A study conducted by Professor Suchitra Krishnan-Sarin and her team of researchers from the department of psychiatry at the Yale University School of Medicine has revealed that just over a quarter of teenagers who use e-cigarettes engage in an alternative method of vaping known as ‘dripping’.
The study was conducted in 2015 and assessed a group of 7000 students from high schools in southeastern Connecticut. Certain factors contributed to an increase in ‘dripping’ activity, such as being male, white, having tried out more tobacco products and having used e-cigarettes frequently in the recent past.
This substitute to normal vaping results in more smoke and better flavour but also a stronger hit of nicotine, which may be potentially harmful. Dripping is a more manual method which “involves vaporising the e-liquid at high temperatures by dripping a couple of drops of e-liquid directly onto an atomizer’s coil and then immediately inhaling the vapour that is produced” as explained by Dr.Krishnan-Sarin.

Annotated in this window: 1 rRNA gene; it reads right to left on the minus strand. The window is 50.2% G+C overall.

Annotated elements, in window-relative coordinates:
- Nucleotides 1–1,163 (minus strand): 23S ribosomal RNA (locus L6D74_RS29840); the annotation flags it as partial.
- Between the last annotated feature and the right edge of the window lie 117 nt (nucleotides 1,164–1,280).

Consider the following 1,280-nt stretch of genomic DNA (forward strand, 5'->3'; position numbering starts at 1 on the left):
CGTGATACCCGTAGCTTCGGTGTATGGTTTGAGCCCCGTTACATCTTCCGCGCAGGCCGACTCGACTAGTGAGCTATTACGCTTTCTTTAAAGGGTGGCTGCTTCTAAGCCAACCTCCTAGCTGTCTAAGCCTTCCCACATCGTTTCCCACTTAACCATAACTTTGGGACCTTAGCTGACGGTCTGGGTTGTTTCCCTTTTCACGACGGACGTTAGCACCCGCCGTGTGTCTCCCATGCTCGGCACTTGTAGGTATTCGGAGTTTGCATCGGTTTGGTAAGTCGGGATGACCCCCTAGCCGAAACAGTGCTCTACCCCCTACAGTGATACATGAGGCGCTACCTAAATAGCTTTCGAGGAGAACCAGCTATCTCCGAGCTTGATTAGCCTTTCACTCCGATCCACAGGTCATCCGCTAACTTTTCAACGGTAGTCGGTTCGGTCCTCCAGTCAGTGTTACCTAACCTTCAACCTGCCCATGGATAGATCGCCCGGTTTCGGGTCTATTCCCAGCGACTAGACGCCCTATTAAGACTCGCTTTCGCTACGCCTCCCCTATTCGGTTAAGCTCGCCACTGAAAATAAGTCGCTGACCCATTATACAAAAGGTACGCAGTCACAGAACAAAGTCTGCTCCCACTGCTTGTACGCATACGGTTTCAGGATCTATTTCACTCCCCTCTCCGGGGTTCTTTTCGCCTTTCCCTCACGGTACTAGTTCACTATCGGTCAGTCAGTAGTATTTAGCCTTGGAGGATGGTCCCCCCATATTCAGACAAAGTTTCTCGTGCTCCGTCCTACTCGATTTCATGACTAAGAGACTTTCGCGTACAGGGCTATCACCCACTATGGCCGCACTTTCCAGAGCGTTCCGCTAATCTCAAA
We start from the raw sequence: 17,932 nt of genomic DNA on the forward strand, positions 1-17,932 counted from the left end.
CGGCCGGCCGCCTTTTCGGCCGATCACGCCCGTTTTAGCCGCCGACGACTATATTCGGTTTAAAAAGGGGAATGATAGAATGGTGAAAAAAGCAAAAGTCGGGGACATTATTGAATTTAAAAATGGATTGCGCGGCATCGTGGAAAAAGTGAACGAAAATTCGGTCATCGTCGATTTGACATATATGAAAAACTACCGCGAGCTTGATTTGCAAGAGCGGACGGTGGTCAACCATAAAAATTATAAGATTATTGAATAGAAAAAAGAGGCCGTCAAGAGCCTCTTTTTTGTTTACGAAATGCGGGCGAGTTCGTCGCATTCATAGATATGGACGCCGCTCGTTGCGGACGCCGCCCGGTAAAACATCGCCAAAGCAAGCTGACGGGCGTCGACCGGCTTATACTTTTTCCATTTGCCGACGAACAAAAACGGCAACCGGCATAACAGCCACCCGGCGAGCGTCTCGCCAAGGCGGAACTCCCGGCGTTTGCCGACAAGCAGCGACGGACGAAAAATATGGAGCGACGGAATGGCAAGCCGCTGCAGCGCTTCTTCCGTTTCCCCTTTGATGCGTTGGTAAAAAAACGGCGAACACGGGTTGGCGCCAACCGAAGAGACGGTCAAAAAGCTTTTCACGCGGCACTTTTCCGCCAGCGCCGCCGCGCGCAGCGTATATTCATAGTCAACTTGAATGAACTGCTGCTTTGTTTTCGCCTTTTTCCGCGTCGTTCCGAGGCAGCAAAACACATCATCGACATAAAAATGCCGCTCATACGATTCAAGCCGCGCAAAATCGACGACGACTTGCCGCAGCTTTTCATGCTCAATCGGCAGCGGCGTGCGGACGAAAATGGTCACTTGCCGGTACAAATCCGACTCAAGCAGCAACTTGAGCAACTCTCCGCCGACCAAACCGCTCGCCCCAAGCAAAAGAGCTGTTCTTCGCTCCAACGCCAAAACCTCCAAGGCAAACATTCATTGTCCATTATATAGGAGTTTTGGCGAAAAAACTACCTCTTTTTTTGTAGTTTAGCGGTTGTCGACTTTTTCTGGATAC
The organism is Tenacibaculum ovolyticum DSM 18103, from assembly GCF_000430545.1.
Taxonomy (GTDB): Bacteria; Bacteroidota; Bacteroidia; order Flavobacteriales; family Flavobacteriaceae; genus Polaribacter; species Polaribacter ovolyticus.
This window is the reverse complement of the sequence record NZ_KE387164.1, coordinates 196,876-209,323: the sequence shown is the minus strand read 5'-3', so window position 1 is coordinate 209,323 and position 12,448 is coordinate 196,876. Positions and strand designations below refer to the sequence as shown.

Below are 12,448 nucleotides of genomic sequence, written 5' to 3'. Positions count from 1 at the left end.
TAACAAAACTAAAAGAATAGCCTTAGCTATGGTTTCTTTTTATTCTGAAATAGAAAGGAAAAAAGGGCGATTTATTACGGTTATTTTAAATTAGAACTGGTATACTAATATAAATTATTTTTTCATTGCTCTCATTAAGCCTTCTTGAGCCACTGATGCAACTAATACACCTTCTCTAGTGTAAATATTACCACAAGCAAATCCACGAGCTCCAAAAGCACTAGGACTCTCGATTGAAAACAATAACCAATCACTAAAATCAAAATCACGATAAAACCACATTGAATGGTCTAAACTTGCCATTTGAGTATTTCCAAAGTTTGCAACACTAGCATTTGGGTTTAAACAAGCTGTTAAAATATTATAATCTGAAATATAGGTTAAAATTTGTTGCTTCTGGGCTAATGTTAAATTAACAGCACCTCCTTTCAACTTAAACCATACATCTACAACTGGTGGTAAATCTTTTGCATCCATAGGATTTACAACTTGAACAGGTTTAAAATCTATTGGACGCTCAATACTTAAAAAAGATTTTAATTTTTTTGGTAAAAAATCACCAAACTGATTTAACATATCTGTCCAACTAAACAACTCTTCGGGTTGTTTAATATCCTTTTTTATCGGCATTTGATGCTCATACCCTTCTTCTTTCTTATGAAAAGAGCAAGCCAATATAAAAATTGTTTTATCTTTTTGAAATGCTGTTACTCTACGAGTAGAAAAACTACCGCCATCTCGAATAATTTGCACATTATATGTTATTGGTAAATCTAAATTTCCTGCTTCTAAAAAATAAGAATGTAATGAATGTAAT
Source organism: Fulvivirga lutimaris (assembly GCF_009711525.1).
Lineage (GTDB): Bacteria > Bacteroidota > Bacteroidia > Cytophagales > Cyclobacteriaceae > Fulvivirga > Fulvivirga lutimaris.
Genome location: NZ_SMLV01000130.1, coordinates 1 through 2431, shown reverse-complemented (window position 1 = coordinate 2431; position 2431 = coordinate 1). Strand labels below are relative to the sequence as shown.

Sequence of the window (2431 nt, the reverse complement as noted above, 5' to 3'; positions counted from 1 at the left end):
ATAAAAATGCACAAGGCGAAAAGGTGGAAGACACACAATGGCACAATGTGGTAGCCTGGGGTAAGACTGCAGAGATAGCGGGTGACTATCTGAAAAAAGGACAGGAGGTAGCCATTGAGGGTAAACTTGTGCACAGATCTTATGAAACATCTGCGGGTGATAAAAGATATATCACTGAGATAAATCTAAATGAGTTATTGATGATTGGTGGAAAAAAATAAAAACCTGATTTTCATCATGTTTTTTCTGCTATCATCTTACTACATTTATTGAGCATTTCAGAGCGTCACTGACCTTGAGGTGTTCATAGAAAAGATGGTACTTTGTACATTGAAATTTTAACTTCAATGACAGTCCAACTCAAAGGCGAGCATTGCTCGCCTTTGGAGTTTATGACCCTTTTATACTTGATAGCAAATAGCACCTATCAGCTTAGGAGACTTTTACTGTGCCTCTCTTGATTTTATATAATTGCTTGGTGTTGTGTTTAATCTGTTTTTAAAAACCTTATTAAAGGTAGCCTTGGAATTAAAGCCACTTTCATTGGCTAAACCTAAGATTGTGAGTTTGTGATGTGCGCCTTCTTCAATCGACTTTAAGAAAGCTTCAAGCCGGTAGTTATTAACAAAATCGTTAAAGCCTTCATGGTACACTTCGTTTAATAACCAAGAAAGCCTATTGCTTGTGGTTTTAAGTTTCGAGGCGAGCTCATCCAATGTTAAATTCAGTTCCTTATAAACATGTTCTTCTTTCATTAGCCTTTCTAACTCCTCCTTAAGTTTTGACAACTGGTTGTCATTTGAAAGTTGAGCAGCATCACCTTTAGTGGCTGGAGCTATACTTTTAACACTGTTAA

Although the study did not focus on the risks and consequences of dripping, Dr. Lewis First, editor in chief of the journal Pediatrics, in which it was published, has nevertheless expressed concern over this practice by adolescents, stating that it could lead to future health risks as well as a stepping stone to more dangerous inhalants.
The FDA recently implemented a ban on the sale of e-cigarettes to young people under 18 years of age. The product has been at the centre of controversy over the past year and comes with mixed reviews. The Centers for Disease Control and Prevention insisted that e-cigarette producers specifically target young people in their marketing tactics and offer appealing flavours, while the U.S. surgeon general, Dr.Vivek Murthy, had declared that the product is risky due to some toxic chemical release.